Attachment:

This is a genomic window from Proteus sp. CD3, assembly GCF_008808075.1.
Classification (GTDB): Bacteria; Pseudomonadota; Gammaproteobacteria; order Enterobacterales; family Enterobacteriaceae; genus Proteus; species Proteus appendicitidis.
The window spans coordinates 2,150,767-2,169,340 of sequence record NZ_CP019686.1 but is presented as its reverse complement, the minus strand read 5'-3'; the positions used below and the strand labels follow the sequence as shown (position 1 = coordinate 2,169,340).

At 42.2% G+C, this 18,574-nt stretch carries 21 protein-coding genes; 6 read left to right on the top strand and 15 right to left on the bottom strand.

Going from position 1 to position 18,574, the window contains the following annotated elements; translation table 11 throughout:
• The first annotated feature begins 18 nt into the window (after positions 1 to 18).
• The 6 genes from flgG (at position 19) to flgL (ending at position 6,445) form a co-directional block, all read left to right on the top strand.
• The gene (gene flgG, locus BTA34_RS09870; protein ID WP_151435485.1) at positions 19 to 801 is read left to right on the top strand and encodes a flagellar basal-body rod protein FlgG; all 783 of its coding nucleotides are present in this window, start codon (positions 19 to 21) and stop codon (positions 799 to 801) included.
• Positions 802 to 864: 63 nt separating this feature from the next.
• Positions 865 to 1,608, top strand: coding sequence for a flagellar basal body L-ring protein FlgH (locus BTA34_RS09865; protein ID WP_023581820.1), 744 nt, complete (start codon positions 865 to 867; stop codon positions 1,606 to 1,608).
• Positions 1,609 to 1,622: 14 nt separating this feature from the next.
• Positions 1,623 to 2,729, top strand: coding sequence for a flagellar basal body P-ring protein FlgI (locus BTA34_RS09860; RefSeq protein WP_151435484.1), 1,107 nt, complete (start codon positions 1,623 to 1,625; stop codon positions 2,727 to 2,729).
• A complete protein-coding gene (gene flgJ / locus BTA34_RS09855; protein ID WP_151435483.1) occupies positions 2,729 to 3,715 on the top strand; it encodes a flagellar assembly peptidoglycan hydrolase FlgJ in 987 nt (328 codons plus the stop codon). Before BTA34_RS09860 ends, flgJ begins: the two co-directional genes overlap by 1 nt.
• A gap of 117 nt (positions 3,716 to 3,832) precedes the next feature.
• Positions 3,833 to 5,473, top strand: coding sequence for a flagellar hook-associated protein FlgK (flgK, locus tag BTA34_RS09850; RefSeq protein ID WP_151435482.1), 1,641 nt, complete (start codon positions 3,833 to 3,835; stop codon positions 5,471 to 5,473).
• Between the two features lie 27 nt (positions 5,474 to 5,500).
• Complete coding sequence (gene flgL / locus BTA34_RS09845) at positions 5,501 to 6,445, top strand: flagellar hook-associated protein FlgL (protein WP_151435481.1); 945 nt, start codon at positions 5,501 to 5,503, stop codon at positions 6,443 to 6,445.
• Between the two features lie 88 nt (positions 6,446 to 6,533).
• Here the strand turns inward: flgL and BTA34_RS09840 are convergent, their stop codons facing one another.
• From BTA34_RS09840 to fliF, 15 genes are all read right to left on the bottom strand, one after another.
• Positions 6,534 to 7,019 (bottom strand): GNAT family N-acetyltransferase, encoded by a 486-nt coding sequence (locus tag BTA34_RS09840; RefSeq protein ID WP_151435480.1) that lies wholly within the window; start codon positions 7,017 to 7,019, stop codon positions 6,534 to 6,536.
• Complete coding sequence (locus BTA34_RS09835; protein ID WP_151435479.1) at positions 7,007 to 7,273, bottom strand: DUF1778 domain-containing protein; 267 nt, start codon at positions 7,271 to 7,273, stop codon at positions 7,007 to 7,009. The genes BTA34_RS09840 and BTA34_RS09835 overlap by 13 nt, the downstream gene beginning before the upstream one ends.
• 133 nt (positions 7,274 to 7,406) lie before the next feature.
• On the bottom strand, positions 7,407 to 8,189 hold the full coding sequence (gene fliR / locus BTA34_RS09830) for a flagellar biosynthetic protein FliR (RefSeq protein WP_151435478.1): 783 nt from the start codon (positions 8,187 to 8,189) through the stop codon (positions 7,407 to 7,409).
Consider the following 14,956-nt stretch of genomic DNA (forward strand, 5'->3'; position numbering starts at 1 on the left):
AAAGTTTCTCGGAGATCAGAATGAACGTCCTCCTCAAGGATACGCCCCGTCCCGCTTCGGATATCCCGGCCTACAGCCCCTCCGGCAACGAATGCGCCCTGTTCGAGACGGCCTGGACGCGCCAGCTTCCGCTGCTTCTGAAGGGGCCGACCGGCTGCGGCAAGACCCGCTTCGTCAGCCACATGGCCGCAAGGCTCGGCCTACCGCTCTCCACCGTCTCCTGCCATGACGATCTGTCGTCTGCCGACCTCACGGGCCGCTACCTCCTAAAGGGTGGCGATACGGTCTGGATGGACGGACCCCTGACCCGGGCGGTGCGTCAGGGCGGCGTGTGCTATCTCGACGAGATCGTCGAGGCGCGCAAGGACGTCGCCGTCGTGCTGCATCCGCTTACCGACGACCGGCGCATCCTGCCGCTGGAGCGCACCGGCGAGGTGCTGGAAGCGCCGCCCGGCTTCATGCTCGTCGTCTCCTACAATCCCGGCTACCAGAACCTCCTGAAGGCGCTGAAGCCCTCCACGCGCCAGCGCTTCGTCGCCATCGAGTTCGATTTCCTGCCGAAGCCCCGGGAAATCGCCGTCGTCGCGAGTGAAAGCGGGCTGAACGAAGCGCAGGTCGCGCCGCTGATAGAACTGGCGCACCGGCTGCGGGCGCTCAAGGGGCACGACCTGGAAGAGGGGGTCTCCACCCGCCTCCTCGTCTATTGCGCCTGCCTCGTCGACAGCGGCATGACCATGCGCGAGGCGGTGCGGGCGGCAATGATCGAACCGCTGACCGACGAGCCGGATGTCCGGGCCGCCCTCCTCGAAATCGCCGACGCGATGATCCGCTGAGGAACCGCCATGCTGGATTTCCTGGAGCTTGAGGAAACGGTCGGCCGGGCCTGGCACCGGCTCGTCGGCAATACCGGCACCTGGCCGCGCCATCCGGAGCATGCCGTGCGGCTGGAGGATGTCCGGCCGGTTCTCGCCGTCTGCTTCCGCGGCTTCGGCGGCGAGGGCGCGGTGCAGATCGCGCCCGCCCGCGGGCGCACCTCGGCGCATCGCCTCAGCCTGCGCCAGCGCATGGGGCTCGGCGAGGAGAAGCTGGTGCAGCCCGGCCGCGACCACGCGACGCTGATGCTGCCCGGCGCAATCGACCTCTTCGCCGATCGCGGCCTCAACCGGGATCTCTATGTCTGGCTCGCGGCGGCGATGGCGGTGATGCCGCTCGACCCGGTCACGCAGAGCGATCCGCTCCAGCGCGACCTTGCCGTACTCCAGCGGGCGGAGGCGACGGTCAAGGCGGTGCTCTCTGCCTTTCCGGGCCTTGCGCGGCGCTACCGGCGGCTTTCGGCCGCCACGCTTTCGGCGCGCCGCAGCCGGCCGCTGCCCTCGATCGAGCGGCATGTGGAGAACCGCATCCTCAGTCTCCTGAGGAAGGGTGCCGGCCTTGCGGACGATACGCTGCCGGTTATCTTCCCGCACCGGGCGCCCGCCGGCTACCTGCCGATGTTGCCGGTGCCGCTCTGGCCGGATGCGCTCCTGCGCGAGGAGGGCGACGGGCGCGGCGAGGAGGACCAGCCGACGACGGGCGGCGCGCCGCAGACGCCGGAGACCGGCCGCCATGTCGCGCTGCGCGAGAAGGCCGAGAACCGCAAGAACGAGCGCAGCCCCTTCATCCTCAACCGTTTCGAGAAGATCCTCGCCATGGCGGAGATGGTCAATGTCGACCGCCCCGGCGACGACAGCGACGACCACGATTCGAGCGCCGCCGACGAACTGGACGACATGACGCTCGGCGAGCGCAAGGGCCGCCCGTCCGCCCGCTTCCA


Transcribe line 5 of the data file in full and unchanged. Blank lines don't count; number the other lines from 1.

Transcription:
Going from position 1 to position 18,574, the window contains the following annotated elements; translation table 11 throughout: